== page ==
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Olympic Dam expansion on fast track


The Olympic Dam expansion is being fast-tracked as part of a Federal Government plan to boost employment and reduce the length and severity of the coronavirus-induced recession.

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Prime Minister Scott Morrison is expected to today announce $1.5 billion to immediately start work on priority projects identified by the states and territories.

As well as the Olympic Dam expansion, these “shovel-ready” projects include the inland rail project from Melbourne to Brisbane; the Marinus undersea electricity link between Tasmania and Victoria; emergency town water projects in NSW; and road, rail and iron ore projects in Western Australia.

BHP is proposing for a staged increase in copper production at Olympic Dam from 200,000 to up to 350,000 tonnes per annum.

The expansion has been granted Major Development status by the state government and is expected to support up to 1800 jobs during construction and an additional 600 ongoing operational roles thereafter.

The federal funding is designed to speed up approval processes to fast-track the projects.

The state government released the assessment guidelines for the Olympic Dam expansion last month.

In an address to CEDA’s State of the Nation conference in Canberra today, Morrison will again push his JobMaker scheme, urging a modernisation of how Australia approaches the economy.

“Our number one priority is getting people back into jobs, and they need to be real, productive jobs. Jobs that produce goods and services that people want,” he will tell the conference.

Morrison says joint assessment teams will work on accelerating the projects worth more than $72 billion in public and private investment, and supporting more than 66,000 direct and indirect jobs.

Further announcements on specific projects will be made soon.

But he will also urge a rethink of deregulation issues.

“All levels of government, business and the community must rethink how these systems can better contribute to our recovery from the pandemic,” he will say.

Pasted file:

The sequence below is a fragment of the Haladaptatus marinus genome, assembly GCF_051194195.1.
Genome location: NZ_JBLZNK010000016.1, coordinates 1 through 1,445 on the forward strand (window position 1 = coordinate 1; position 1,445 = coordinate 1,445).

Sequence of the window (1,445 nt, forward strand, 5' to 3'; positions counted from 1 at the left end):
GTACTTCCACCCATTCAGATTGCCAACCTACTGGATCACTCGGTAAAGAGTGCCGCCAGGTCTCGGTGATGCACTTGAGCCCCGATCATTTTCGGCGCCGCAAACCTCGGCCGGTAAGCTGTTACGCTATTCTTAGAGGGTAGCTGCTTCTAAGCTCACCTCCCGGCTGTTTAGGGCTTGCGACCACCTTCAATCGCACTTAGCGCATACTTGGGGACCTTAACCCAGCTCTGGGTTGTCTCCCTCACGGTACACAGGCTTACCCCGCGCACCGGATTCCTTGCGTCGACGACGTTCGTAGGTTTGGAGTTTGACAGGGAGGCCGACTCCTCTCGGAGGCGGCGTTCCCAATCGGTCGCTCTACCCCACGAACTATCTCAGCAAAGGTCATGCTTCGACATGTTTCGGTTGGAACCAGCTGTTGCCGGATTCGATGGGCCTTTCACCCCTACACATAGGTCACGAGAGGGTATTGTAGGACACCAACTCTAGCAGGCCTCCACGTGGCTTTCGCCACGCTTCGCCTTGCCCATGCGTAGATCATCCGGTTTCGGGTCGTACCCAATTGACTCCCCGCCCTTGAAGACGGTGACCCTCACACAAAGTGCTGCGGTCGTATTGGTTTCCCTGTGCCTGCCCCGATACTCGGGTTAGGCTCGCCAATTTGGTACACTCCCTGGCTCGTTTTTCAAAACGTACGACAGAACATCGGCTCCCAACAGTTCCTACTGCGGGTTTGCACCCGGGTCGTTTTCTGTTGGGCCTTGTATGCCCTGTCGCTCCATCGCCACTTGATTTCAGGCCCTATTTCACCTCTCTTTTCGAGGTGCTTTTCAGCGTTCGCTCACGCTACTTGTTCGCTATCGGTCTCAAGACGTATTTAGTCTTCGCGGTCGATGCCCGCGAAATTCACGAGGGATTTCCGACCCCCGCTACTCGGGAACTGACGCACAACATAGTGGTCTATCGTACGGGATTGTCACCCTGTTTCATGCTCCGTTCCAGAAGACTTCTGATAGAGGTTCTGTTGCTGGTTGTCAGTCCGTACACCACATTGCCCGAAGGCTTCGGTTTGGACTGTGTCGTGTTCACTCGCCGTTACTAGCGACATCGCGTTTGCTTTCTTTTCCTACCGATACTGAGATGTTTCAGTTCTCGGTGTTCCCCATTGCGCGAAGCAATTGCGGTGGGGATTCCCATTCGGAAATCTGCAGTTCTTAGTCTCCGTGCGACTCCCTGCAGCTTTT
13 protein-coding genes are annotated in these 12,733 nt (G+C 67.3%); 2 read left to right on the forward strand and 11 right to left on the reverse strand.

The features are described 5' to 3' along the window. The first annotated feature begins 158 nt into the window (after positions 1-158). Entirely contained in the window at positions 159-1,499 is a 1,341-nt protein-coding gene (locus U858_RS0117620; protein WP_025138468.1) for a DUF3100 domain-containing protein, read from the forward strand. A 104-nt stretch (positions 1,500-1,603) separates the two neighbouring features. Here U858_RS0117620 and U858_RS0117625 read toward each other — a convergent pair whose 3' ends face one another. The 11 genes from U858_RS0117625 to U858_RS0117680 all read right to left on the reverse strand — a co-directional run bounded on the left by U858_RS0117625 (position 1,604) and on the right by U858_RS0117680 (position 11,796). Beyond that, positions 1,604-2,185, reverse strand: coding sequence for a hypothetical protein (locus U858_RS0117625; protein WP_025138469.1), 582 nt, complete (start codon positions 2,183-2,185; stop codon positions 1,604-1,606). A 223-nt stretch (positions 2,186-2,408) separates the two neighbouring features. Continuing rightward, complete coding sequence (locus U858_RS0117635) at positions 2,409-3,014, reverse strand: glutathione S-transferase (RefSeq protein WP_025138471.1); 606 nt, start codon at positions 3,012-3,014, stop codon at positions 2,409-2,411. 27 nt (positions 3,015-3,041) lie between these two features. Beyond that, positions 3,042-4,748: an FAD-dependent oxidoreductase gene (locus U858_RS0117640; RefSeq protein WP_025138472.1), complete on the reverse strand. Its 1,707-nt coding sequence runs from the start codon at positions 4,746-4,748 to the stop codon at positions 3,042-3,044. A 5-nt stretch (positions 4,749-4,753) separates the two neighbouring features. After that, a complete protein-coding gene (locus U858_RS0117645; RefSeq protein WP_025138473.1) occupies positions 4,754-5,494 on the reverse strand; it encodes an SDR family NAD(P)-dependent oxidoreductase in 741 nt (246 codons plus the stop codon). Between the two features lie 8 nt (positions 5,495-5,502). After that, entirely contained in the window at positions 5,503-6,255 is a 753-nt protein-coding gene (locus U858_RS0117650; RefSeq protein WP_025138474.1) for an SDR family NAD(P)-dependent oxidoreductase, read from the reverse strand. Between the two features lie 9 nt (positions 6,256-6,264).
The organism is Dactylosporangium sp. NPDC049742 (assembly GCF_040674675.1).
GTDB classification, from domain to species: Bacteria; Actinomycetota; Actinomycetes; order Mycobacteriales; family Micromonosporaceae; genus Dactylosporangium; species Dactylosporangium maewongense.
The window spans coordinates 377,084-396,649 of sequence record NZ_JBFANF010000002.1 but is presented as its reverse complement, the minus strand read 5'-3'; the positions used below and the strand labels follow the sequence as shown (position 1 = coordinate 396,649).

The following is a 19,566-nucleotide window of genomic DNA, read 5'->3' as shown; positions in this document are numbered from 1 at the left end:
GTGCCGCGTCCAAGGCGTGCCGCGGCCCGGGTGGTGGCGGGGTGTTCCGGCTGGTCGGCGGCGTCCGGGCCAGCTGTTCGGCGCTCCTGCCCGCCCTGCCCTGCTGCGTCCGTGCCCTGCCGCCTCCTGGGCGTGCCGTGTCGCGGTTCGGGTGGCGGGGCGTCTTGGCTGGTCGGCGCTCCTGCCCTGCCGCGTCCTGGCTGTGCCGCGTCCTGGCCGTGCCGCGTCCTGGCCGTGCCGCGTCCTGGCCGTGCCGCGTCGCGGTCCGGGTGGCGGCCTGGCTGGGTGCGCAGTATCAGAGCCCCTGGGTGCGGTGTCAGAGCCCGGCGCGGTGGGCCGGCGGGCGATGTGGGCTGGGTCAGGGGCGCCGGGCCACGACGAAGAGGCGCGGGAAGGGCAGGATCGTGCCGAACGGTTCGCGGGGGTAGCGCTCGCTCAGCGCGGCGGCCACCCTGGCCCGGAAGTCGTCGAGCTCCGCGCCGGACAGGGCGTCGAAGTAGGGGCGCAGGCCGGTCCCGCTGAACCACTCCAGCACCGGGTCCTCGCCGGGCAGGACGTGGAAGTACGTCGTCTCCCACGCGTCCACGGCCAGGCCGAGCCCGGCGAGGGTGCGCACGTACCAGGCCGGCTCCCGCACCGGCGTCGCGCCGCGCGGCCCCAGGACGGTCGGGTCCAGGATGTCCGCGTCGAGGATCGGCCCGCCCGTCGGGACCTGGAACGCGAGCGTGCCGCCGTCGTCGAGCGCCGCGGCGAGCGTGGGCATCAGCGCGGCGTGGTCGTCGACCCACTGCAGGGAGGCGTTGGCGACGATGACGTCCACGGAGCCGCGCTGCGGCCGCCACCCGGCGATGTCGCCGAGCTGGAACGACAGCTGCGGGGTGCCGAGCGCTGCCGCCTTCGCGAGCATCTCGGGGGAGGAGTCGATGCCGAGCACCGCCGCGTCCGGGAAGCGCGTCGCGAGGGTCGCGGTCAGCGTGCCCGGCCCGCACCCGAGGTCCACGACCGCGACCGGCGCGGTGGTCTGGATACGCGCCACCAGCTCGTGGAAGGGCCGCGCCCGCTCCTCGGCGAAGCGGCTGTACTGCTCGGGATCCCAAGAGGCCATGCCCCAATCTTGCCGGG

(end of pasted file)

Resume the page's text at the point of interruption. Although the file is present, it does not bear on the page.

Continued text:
“We need to bring the same common sense and cooperation we showed fighting COVID-19 to unlocking infrastructure investment in the recovery.”

He said many states had already cut approval times.

“I’ve asked them all to lift their ambition further, and work with us through the national cabinet to make deregulation a focus of Australia’s economic recovery.”

Cities and Urban Infrastructure Minister Alan Tudge said the aim was to get big projects moving quickly, which would include putting more resources upfront in the assessment process and making the process parallel rather than sequential.

He said the states were “100 per cent on board wanting to get these projects done fast.”

“So many of those larger scale projects can take three to four years before they actually get going, so we want to reduce that timeframe in half,” he told Seven’s Sunrise program this morning.

Treasurer Josh Frydenberg earlier in June confirmed Australia was in a recession, after the economy shrank 0.3 per cent in the March quarter ahead of a much larger fall expected in the current June quarter.

The pandemic could see government debt blow out by $620 billion by the end of the decade, the PBO has found.

Frydenberg will provide a budget update on July 23.

-with AAP

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